NEW YORK — Columbia University senior student-athletes Devon Roeper ‘17CC and Kesi Neblett ‘17SEAS were honored with graduation cords by the Office of Multicultural Affairs on Tuesday. Roeper, a member of the women's basketball team, and Neblett, a member of the volleyball team, were among 135 total recipients.
The OMA Graduation Cords are given to graduating seniors in Columbia College, Columbia Engineering, and School of General Studies who have demonstrated an outstanding commitment to inclusion, global diversity, social justice, and multiculturalism through the Office of Multicultural Affairs, campus leadership, community involvement, academic endeavors, activism, and/or personal dedication.
Worn in the various graduation ceremonies, the graduation cords are also a powerful visual symbol of our new graduates' ongoing commitment as alumni in continuing and sharing the office's mission of advancing the strength within communities, acknowledging diversity in the different aspects of their lives, working toward a socially just society, honoring our different and intersecting legacies of struggle and survival, and building meaningful coalitions across identities.
Roeper was selected for an OMA Graduation Cord in large part for her dedication to community service. She has multiple mission trips to decimated areas of Uganda, even helping to build a basetball court in a jungle outside of Mukono. Roeper co-founded an organization called “Team Phenom,” which is administered under the 501 c3 non-profit organization, Children's Heritage Foundation. Roeper's participation in community service over the years also includes trips to Mexico, Tijuana and Haiti following the 2010 earthquake. She was one of five NCAA Div. I women's basketball players named to the 2015 Allstate WBCA Good Works Team.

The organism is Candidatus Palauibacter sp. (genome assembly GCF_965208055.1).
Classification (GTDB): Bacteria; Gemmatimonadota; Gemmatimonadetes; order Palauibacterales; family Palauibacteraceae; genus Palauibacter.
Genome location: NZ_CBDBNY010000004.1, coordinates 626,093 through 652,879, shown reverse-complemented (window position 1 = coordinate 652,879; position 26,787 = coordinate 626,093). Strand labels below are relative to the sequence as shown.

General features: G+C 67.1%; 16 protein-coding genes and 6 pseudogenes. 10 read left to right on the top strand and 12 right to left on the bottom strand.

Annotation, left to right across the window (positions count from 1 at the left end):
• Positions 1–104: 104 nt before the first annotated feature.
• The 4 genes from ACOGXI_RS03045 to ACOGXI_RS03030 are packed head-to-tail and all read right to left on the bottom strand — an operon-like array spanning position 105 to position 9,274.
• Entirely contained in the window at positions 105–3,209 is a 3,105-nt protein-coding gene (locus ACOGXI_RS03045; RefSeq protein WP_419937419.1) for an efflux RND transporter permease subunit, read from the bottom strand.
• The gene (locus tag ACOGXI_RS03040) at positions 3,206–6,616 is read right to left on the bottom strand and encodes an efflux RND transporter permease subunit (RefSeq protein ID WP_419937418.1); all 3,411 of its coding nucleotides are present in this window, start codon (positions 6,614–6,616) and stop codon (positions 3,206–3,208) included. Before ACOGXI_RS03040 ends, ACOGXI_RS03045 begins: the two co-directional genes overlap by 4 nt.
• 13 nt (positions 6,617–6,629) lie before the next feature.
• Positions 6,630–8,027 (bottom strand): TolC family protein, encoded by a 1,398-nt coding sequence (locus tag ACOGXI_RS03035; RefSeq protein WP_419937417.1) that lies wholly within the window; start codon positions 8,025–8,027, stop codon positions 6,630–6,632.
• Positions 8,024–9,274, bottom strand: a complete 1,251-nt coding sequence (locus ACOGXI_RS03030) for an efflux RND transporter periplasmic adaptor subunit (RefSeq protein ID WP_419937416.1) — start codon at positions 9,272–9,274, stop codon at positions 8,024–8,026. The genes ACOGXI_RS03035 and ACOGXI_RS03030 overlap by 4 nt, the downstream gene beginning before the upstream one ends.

Neblett was selected for an OMA Graduation Cord for her commitment to using her talents as an engineering student to serve the community. As the Professional Relations Chair of the National Society of Black Engineers, Neblett conducts workshops with high school students about college preparation leading into math and science fields and coordinates events between professionals and NSBE members. She also spent a summer interning for the Children's Defense Fund Freedom Schools, leading a classroom of 10 middle school students in a reading, math, art, and history rich curriculum.